A rebuttal to the Democratic talking points going around after the White House bipartisan healthcare summit.
1. No one’s talking about reconciliation?
Sen. Harry Reid (D-NV) Claims “No One Has Talked About Reconciliation.” “No one has said — I read what the President has online — no one has talked about reconciliation but that’s what you folks have talked about ever since that came out, as if it’s something that has never been done before.” (“Transcript: White House Health Summit, Morning Session,” Kaiser Health News, 2/25/10)
But Reid Himself Is Talking About Reconciliation. “Harry Reid’s got a gift for hyperbole – and it keeps on giving. The Senate majority leader’s latest gem came in response to hints that Democrats might try to use the fast-track budget ‘reconciliation’ to bypass a Republican filibuster of President Obama’s health care plan. After advising Republicans on Tuesday to ‘stop crying over reconciliation as if it’s never been done before,’ he ticked off a list of legislative feats he contends were accomplished through the filibuster-busting process: ‘Contract [with] America was done with reconciliation. Tax cuts, done with reconciliation. Medicare, done with reconciliation.’” (Jonathan Allen, “Hyperbolic Harry,” Politico’s “Live Pulse” Blog, 2/24/10)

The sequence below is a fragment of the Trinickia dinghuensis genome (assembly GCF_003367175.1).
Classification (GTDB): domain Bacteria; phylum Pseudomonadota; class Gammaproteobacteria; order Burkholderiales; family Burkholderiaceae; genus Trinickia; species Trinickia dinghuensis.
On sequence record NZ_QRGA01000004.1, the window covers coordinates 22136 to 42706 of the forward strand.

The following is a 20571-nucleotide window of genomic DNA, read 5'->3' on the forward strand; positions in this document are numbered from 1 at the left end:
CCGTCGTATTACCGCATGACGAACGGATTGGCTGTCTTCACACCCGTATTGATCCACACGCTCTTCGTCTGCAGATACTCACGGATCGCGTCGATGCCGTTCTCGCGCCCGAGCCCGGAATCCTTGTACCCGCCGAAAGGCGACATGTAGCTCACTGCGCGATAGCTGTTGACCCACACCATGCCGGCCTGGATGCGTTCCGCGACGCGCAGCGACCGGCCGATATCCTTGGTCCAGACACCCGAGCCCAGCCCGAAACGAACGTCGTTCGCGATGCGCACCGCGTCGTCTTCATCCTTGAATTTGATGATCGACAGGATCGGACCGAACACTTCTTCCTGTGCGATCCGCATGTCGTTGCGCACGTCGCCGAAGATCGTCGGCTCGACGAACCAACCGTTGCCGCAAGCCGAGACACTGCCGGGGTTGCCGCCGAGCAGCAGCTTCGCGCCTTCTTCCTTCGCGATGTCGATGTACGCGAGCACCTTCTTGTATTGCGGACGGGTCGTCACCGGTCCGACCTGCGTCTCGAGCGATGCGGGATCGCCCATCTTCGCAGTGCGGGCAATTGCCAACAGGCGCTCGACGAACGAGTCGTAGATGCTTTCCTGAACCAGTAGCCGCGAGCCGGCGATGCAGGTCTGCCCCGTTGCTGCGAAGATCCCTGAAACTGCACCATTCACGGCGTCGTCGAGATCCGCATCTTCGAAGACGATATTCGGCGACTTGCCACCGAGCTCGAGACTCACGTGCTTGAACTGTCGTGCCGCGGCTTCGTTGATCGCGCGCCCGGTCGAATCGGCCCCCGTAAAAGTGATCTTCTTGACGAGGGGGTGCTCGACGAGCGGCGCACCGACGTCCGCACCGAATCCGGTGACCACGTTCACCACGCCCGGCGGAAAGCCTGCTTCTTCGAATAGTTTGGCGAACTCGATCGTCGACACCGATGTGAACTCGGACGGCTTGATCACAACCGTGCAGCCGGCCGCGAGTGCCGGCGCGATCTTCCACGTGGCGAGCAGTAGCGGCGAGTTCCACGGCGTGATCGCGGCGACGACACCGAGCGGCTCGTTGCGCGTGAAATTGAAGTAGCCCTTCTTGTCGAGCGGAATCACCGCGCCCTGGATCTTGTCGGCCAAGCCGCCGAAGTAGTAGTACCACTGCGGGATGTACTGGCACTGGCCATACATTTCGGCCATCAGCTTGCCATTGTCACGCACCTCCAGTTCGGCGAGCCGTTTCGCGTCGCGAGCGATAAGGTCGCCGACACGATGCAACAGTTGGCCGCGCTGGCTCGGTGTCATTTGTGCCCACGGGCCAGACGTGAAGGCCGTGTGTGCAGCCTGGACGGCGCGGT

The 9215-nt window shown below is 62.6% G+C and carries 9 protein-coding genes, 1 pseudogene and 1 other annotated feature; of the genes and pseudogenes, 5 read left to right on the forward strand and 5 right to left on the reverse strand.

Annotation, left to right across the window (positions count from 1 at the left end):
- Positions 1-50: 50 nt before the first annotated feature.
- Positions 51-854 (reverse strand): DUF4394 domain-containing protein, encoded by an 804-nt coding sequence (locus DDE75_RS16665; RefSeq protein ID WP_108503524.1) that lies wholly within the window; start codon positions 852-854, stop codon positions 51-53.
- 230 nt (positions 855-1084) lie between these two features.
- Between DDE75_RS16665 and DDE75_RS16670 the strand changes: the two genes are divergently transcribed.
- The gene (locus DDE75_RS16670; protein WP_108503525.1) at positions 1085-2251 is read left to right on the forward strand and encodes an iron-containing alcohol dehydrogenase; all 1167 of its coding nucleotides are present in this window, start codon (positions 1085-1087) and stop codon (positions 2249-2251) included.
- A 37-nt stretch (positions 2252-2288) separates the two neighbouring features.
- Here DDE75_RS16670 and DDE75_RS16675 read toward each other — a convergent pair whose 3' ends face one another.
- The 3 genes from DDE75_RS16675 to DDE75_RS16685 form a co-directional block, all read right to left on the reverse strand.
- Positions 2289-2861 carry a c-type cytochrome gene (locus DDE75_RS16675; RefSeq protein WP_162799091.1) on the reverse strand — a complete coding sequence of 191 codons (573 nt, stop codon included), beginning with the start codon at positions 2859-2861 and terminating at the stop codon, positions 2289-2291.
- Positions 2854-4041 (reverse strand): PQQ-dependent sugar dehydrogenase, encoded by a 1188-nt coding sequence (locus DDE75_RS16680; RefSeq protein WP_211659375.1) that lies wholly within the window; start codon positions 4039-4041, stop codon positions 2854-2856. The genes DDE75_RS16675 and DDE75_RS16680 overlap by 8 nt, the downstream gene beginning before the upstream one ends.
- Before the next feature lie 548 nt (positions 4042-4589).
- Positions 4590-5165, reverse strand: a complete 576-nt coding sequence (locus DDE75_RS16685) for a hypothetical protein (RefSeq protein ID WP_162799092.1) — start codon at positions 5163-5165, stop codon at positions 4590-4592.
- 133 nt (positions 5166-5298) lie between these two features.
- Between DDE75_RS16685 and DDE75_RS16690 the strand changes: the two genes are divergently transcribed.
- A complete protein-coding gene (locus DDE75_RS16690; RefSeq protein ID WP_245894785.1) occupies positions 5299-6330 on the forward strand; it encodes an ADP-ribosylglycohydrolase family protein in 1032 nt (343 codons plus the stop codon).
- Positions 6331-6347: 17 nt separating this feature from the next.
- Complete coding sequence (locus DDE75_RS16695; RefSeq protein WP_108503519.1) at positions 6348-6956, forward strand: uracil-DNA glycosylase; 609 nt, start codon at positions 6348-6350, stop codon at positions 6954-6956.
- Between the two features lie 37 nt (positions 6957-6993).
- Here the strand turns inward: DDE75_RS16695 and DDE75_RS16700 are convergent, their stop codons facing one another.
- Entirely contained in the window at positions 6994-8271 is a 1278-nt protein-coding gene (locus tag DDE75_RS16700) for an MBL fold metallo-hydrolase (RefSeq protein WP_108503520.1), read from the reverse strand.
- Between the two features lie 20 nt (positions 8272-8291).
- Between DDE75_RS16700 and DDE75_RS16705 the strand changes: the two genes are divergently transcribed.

“For Some Bizarre Reason, During His Initial Presentation, Sen. Reid Said That ‘No One Has Talked About Reconciliation,’ … But That’s Obviously Not True. Everybody’s Talking About It. And A Lot Of Dems Would Be Pretty Upset If They Weren’t Talking About It.” (Josh Marshall, Talking Points Memo’s “Editors Blog” Blog, 2/25/10)
“A Number Of Democratic Senators Have Signed A Letter Urging Reid To Use Reconciliation To Pass The Public Option.” (Eric Zimmermann, “Reid: ‘No One Has Talked About Reconciliation,’” The Hill’s “Briefing Room” Blog, 2/25/10)
Obama Health Reform Advisor Says The Door Is Open For Reconciliation. “Linda Douglass, the communications director of the White House Office of Health Reform, left reconciliation on the table as an option for passing a health care bill if Democrats and Republicans don’t reach consensus during Thursday’s summit. … ‘Certainly if that were not to be the case, he would be asking for a simple up or down majority vote and would certainly hope that the Republicans would not try to block that simple up or down majority vote.’” (Carol Lee & Patrick O’Connor, “Douglass Open To Reconciliation,” Politico’s “44” Blog, 2/25/10)